Today’s lesson is as follows: Never underestimate a six year-old. Oh, and this is a long post.
Three days earlier…
The pillowcase project was off to an auspicious start. All the fabric was chosen, all the pieces cut. We were on our way. A whole long weekend stretched before us, full of promise.
As it turns out, it was too much time. The three days provided just enough time to lure us away from our project. The 65-70 degree temperatures didn’t hurt (I mean, it’s January!)
I guess even creative pursuits and blogs need their holiday breaks. We spent our time as we should have on a long weekend: we saw movies and concerts, spent time with family and friends, ate out and tried new dishes at home (shockingly, the braised kale and French onion soup succeeded where split peas did not).
This morning arrived with a cold front and a return to our semi-regular schedules. After bustling through the work, school, gymnastics, homework, dinner, angst (I can’t wait for sixth grade if fifth is this fun) of a normal Tuesday, I determined that this project was going to be finished easier if we went one-on-one. The youngest child had the least homework so she was elected the winner of “Finish My Case Today” day.
Giddy may not describe how excited she was to sit down in front of the sewing machine. Our first exchange went something like this:
“I get to actually sit here?”
“And do the sewing?”
“And push the foot pedal?”
“Heeheeeeee!!!” (Or something like that)
I have been naturally nervous about introducing the girls to “the machine” because they have small fingers. Small fingers that look like they would fit really, really well under the needle of a sewing machine. So, I was a little apprehensive today.
“There are so many feet for this machine,” she said. “Why are they called feet?”
“Why is it called a bobbin?”
“What does that button do?
“Can we use all of those feet?”
After the fiftieth time saying things like “watch your fingers,” and “don’t push the pedal too fast,” and “watch your fingers,” I got a stare back that was a mix of pity and irritation. I decided we were ready.
She started sewing the long strips of fabric together first. Slowly and methodically, she pushed the pedal. It took her about three tries before she hit her stride. At first, I guided the fabric as she used the pedal. Soon, she started to guide the fabric as well. Impressed. That’s the best word I can use. Even when she started to veer off track a little or push the pedal a bit too fast, she auto-corrected pretty quickly.
You forget how many things are involved with sewing a simple, straight seam. Foot pedal speed, lining up the fabric, watching for pins, feeding the fabric evenly-everything seemed magnified as I tried to show this kindergartener how to do it all at once. I was in control of pins, so every time we came close to one she would yell, “Pin!” and stop the machine so I could pull it out of the fabric.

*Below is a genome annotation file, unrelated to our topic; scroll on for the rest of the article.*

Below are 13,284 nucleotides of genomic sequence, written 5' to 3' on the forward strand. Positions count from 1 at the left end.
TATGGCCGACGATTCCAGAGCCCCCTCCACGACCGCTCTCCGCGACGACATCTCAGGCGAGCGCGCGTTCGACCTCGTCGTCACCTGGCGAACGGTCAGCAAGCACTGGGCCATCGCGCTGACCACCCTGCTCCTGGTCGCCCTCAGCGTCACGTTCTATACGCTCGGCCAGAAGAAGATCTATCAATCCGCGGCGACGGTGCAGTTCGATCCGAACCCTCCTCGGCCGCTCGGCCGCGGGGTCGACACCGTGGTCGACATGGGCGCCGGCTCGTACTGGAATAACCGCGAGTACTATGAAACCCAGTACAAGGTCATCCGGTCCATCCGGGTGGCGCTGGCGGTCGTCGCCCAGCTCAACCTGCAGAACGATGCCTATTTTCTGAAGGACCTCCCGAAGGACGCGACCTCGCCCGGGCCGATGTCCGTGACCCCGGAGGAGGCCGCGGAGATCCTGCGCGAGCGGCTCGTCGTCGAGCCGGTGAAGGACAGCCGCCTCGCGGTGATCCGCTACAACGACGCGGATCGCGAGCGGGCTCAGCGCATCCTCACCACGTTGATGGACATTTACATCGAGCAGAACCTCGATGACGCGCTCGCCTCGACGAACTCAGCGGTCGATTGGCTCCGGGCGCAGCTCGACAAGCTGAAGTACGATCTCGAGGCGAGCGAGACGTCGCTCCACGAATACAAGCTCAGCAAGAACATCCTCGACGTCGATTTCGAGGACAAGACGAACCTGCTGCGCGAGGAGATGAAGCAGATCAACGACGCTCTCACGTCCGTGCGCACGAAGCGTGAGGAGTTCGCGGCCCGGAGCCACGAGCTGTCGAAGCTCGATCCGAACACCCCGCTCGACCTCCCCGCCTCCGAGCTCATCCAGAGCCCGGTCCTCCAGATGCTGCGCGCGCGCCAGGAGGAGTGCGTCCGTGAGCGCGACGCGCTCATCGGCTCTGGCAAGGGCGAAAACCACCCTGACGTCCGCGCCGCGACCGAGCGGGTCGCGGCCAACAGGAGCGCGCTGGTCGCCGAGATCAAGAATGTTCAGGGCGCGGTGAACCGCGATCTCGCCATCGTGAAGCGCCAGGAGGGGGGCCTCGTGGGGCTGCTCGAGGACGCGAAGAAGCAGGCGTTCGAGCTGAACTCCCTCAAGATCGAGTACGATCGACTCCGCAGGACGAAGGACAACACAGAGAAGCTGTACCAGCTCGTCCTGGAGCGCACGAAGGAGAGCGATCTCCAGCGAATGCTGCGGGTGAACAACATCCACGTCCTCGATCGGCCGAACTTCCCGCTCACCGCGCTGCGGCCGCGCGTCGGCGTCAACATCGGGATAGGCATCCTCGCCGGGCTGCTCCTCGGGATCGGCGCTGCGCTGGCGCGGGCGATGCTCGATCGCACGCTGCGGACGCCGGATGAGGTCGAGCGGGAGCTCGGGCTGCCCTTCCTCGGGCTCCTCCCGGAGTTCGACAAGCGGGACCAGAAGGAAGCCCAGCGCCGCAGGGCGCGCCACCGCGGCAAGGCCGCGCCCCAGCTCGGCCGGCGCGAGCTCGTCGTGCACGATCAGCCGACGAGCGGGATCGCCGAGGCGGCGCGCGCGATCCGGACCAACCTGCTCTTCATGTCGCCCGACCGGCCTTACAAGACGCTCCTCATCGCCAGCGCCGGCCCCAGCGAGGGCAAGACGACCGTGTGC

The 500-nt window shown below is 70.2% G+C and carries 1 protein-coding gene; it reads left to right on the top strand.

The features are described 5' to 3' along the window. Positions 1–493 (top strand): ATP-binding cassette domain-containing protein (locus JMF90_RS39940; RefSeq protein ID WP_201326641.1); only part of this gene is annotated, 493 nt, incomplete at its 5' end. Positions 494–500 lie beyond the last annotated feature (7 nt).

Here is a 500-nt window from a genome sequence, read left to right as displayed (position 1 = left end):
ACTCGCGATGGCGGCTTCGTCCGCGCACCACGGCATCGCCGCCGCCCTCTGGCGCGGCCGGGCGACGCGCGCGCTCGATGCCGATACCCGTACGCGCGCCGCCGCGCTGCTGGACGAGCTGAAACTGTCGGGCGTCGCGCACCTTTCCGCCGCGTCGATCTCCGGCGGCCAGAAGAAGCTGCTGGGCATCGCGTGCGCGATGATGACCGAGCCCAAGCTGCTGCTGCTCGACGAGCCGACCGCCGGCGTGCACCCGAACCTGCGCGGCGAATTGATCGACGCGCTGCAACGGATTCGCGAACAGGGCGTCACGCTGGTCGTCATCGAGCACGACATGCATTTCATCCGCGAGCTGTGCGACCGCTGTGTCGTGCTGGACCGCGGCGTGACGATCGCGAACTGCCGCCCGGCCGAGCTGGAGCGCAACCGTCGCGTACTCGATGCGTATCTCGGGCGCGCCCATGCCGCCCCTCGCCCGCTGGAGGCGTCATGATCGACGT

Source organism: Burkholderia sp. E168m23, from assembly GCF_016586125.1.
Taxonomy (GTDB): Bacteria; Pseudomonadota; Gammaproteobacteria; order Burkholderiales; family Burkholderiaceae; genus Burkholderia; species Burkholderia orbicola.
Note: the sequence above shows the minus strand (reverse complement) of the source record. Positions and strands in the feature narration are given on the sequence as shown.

At the end of the first seam, she faced her next challenge: what fabric to use next. She chose and started sewing again. After she finished sewing the last strip onto he rest, she laid the whole piece out on the table.
“I got it perfect because those two flower fabrics were on my skirt and they are together, and those two have dots and they are together!”
One of her favorite things about this project was using fabric remnants from other projects we have done before.
I had to step in fully at this point to iron all of the seams and square up the fabric. She was very sage, “I had a feeling that you wouldn’t let me do the ironing,” she said. “I mean, who would let their six year-old child iron? If I heard of someone doing that I would just freak out.”
So, please don’t tell her if you know of someone who lets their six year-old iron. I do not need the extra drama…unless you have a video camera and get the freak out recorded. That could be useful later.
During the dangerous ironing process, she went up to change for bed. She danced downstairs in a nightgown and pajama pants I made her.
“Guess why I’m wearing this?” she asked. “Because you made it with your sewing machine and I am sewing with your sewing machine!”
You can’t argue with that logic.
After the pajamas went on, we started sewing, cutting and ironing like clockwork. She rotary cut (with help) and stitched and I ironed and pinned. I estimate she did about 70% of the sewing. There were some tough spots once the layers got thicker and the machine snagged a bit.
Finally, one last backstitch and we were, “Finished!!!! Daddy, look, I finished my pillowcase!”
She put it on a pillow to make sure it fit and observed “I really hope a girl gets this because of all the flowers and pink.”
One down, two to go. I must confess, though. The time, joy, effort, attention to detail and pride of this six year-old child is inspiring. The time we spent together was priceless. The ability to talk to my child about sewing with my grandmother at that same machine when it belonged to her was amazing. The fact that my child was learning to sew and making something for someone else was rewarding. I will not underestimate her and am just so excited to see what she will come up with each new day!